Aging of wine

Aging of wine
Bottles of wine in an underground cellar aging

The aging of wine, and its ability to potentially improve wine quality, distinguishes wine from most other consumable goods. While wine is perishable and capable of deteriorating, complex chemical reactions involving a wine's sugars, acids and phenolic compounds (such as tannins) can alter the aroma, color, mouthfeel and taste of the wine in a way that may be more pleasing to the taster. The ability of a wine to age is influenced by many factors including grape variety, vintage, viticultural practices, wine region and winemaking style. The condition that the wine is kept in after bottling can also influence how well a wine ages and may require significant time and financial investment.



The development of glass bottles with cork closure made it possible to more consistently age wine.

The Ancient Greeks and Romans were aware of the potential of aged wines. In Greece, early examples of dried "straw wines" were noted for their ability to age due to their high sugar contents. These wines were stored in sealed earthenware amphorae and kept for many years. In Rome, the most sought after wines—Falernian and Surrentine—were prized for their ability to age for decades. In the Book of Luke, it is noted that "old wine" was valued over "new wine" (Luke 5:39). The Greek physician Galen wrote that the "taste" of aged wine was desirable and that this could be accomplished by heating or smoking the wine, though, in Galen's opinion, these artificially aged wines were not as healthy to consume as naturally aged wines.[1]

Following the Fall of the Roman Empire, appreciation for aged wine was virtually non-existent. Most of the wines produced in northern Europe were light bodied, pale in color and with low alcohol. These wines did not have much aging potential and barely lasted a few months before they rapidly deteriorated into vinegar. The older a wine got the cheaper its price became as merchants eagerly sought to rid themselves of aging wine. By the 16th century, sweeter and more alcoholic wines (like Malmsey and Sack) were being made in the Mediterranean and gaining attention for their aging ability. Similarly, Riesling from Germany with its combination of acidity and sugar were also demonstrating their ability to age. In 17th century two innovations occurred that radically changed the wine industry's view on aging. One was the development of the cork and bottle which allowed producers to package and store wine in a virtually air-tight environment. The second was the growing popularity of fortifying wines such as Port, Madeira and Sherries. The added alcohol was found to act as a preservative, allowing wines to survive long sea voyages to England, The Americas and the East Indies. The English, in particular, were growing in their appreciation of aged wines like Port and Claret from Bordeaux. Demand for matured wines had a pronounced effect on the wine trade. For producers, the cost and space of storing barrels or bottles of wine was prohibitive so a merchant class evolved with warehouses and the finances to facilitate aging wines for a longer period of time. In regions like Bordeaux, Oporto and Burgundy, this situation dramatically increased the balance of power towards the merchant classes.[1]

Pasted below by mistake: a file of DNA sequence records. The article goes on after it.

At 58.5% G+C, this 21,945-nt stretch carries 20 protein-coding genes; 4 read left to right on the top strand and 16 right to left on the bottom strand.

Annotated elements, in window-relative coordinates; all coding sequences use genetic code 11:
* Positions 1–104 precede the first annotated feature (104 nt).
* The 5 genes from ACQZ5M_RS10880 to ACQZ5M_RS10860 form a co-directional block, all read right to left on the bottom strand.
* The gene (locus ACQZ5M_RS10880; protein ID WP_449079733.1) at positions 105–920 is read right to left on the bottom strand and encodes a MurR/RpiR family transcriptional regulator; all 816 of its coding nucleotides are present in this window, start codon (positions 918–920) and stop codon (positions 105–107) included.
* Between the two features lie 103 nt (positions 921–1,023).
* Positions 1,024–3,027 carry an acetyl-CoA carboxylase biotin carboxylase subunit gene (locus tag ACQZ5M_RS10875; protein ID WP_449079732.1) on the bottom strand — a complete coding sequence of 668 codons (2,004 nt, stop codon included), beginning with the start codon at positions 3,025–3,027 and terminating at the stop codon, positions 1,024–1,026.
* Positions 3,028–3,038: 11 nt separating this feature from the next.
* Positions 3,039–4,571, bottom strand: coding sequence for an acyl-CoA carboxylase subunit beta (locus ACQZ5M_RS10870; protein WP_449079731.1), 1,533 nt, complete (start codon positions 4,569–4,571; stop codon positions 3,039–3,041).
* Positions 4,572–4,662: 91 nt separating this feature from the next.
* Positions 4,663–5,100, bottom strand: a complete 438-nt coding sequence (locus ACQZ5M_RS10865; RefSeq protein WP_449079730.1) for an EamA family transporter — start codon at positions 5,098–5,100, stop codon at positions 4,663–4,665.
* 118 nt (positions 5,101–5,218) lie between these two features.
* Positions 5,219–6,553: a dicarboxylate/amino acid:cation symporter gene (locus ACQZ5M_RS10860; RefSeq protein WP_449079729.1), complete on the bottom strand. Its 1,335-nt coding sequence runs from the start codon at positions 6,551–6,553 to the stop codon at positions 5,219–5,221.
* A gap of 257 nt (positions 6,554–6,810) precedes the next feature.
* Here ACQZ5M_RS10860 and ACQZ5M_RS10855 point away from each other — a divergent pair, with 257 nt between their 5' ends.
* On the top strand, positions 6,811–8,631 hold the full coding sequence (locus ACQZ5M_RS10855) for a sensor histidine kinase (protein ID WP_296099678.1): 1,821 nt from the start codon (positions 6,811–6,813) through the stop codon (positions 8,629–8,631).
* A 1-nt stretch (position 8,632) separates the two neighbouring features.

What wine can age?

The Italian wine Tignanello is a blend of Sangiovese, Cabernet Sauvignon and Cabernet franc—varieties which usually have aging potential.

Only a few wines have the ability to significantly improve with age. Master of Wine Jancis Robinson notes that only around the top 10% of all red wine and top 5% of all white wines can improve significantly enough with age to make drinking more enjoyable at 5 years of age than at 1 year of age. Additionally, Robinson estimates, only the top 1% of all wine has the ability to improve significantly after more than a decade. It is her belief that more wine is consumed too old, rather than too young, and that the great majority of wines start to lose appeal and fruitiness after 6 months in the bottle.[2]

In general, wines with a low pH (such as Pinot noir and Sangiovese) have a greater capability of aging. With red wines, a high level of flavor compounds, such as phenolics (most notably tannins), will increase the likelihood that a wine will be able to age. Wines with high levels of phenols include Cabernet Sauvignon, Nebbiolo and Syrah.[1] The white wines with the longest aging potential tend to be those with a high amount of extract and acidity. The acidity in white wines plays a similar role that tannins have with red wines in acting as a preservative. The process of making white wines, which includes little to no skin contact, means that white wines have a significantly lower amount of phenolic compounds, though barrel fermentation and oak aging can impart some phenols. Similarly, the minimal skin contact with rosé wine limits their aging potential.[2]

After aging at the winery most wood-aged Ports, Sherries, Vins doux naturels, Vins de liqueur, basic level Ice wines and sparkling wines are bottled when the producer feels that they are ready to be consumed. These wines are ready to drink upon release and will not benefit much from aging. Vintage Ports and other bottled-aged Ports & Sherries will benefit from some additional aging, as can vintage Champagne.[1] In 2009, a 184-year-old bottle of Perrier-Jouët was opened and tasted, still drinkable, with notes of "truffles and caramel", according to the experts.[3]